HCV finger-stick test accurate, gives results in 1 hour
A new hepatitis C virus finger-stick test can be used to diagnose infection in a single clinical visit, delivering results in 1 hour, according to researchers.
The Xpert HCV Viral Load Finger Stick (Xpert VL FS, Cepheid) assay accurately detected active infection with HCV in point-of-care blood samples, they wrote in The Journal of Infectious Diseases. The results provide a way for clinicians to reduce the number of visits needed to diagnose HCV, they added.
“This provides a major advance over antibody-based point-of-care tests, which only indicate HCV exposure,” researcher François M. J. Lamoury, senior research officer at the University of New South Wales Kirby Institute in Sydney, Australia, and colleagues wrote. “Further, the novel Xpert VL FS assay provides a substantial advance over the [current] Xpert HCV Viral Load assay, avoiding the need for plasma separation and enabling testing and diagnosis in 1 hour as compared to 2 hours, increasing the potential to move toward a single-visit diagnosis.”
Current HCV testing includes two clinical visits, the researchers noted. In the first visit, clinicians test for HCV antibodies, which would confirm only that the patient has been exposed to the virus. A second visit includes testing for HCV RNA to determine the presence of active infection. Lamoury and colleagues cited previous studies showing that patients are lost to follow up because they do not return for subsequent visits, and that the process can be difficult without a phlebotomist and for people who inject drugs (PWID), whose veins can be difficult to access.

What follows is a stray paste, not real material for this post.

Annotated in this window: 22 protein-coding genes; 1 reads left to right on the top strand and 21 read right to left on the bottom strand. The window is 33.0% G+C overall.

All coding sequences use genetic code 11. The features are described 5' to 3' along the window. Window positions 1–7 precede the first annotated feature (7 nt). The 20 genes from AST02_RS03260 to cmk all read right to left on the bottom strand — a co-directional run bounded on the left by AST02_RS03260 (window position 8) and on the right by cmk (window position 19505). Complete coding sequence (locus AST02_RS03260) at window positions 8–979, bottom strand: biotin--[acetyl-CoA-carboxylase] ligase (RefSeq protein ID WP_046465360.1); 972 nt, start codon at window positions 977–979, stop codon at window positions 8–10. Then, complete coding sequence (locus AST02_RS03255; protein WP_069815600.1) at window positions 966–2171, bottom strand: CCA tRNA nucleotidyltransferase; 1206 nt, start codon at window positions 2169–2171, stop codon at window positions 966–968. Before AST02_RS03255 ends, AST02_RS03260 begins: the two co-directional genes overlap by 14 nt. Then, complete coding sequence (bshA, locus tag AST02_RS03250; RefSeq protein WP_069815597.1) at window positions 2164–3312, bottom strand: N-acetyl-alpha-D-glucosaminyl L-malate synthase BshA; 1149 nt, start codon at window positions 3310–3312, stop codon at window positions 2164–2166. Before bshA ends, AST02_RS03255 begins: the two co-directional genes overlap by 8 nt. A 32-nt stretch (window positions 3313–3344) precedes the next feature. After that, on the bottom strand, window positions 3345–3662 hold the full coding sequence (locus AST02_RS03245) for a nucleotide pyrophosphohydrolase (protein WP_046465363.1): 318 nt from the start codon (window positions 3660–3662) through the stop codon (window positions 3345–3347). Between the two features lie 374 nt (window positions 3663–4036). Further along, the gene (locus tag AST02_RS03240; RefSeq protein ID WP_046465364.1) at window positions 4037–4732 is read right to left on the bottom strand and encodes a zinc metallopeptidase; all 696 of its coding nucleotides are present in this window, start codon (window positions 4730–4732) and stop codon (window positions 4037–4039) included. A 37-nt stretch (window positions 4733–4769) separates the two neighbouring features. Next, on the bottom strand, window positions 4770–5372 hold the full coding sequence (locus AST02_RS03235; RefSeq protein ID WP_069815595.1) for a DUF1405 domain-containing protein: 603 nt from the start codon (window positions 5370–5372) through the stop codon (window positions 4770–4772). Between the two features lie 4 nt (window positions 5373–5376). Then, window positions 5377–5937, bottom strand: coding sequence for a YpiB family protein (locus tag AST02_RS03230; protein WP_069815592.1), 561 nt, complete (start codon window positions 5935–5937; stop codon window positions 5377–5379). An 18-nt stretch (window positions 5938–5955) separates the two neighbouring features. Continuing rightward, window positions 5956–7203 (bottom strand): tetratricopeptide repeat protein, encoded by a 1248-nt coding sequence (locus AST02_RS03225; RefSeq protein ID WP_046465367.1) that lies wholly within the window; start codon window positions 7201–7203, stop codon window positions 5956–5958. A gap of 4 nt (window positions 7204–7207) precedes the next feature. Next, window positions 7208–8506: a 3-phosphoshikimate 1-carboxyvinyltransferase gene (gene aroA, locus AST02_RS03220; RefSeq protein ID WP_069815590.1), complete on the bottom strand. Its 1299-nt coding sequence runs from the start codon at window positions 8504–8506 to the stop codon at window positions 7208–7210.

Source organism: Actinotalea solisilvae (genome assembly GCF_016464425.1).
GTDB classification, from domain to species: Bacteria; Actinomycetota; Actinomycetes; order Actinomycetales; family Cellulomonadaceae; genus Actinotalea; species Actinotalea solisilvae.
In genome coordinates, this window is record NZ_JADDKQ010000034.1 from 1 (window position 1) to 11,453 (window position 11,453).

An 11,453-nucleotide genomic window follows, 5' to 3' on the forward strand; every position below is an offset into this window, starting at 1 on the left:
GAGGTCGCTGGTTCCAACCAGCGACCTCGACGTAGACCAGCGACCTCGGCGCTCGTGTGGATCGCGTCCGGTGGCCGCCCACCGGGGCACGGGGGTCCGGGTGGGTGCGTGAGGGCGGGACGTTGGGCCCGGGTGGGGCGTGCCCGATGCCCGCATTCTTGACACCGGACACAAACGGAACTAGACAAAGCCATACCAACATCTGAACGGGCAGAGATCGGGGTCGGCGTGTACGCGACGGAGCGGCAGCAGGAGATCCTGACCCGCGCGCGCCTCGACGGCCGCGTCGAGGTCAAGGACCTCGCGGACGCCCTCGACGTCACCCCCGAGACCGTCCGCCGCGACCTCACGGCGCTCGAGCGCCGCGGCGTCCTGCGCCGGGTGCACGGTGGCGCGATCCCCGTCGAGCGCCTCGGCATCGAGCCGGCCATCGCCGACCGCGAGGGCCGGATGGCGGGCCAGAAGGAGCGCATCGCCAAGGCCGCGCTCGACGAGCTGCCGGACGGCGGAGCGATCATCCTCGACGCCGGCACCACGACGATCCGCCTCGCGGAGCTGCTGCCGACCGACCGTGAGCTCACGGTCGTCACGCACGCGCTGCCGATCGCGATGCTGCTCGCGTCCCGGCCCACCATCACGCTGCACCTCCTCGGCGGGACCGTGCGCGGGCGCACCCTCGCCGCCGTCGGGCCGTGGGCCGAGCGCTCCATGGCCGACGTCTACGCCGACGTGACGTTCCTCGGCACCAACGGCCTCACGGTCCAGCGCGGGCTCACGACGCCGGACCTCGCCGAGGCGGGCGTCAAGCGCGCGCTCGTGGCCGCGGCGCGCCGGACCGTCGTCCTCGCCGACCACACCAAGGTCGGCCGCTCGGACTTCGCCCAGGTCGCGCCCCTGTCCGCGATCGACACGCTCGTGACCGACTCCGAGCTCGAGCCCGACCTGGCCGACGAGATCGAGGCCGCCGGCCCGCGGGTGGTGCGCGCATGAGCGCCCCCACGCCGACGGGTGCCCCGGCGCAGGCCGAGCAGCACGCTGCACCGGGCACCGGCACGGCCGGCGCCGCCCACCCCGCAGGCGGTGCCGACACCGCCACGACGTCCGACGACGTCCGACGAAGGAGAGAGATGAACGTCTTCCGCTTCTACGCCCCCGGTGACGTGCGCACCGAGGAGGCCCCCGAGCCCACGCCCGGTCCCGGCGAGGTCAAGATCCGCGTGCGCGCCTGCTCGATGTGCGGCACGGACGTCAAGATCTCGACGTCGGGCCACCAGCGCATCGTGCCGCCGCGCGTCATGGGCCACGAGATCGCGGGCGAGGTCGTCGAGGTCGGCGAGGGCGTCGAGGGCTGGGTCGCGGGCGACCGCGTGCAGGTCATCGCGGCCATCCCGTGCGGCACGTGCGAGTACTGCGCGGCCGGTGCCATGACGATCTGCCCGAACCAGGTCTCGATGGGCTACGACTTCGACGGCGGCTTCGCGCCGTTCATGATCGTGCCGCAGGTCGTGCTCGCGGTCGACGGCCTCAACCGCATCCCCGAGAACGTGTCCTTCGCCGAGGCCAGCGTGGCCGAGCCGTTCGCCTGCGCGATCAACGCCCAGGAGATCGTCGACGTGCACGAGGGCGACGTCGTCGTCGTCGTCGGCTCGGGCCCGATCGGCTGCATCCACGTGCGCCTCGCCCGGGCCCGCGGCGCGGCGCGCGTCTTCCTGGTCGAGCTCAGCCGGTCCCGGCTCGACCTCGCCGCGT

The new Xpert HCV VL FS assay is a redesigned version of the Xpert HCV Viral Load assay that is capable of testing a 100 µL sample of capillary blood.
To test the newer assay’s potential to make diagnosis more convenient, the researchers enrolled participants between Aug. 3, 2016, and Dec. 13, 2016, at three drug treatment clinics and a service for homeless people in Australia. Each participant received a voucher worth 20 Australian dollars.
The participants gave finger-stick capillary blood samples to be tested by Xpert HCV VL FS. They also gave venipuncture samples — the standard of care for HCV RNA testing — to be tested with the old Xpert assay. Participants also provided information about drug use and their knowledge of liver disease and HCV in a self-administered survey.
A total of 223 participants enrolled, 72% of whom had a history of injection drug use, and 46% of whom had injected within the previous month of enrollment. Of the 210 participants with available Xpert HCV Viral Load test results, 40% had detectable HCV RNA.
The older assay’s sensitivity and specificity for HCV RNA quantification were both 100% (95% CI, 96.9-100 and 95% CI, 94.4-100, respectively). The Xpert HCV VL FS assay also had 100% sensitivity and specificity for HCV RNA quantification (95% CI, 93.9-100 and 95% CI, 96.6-100, respectively).
“The finger-stick Xpert HCV VL FS test should be further evaluated as a screening tool for HCV RNA detection in high-prevalence settings, particularly in services for PWID,” they wrote. “In addition to broad direct-acting antiviral uptake, efforts to eliminate HCV as a global public health threat will require strategies to enhance HCV testing and diagnosis globally, including the development of assays for rapid detection of HCV RNA.” – by Joe Green
Disclosures: Lamoury reports that he has received travel and accommodation support from Cepheid. Please see the study for all other authors’ relevant financial disclosures.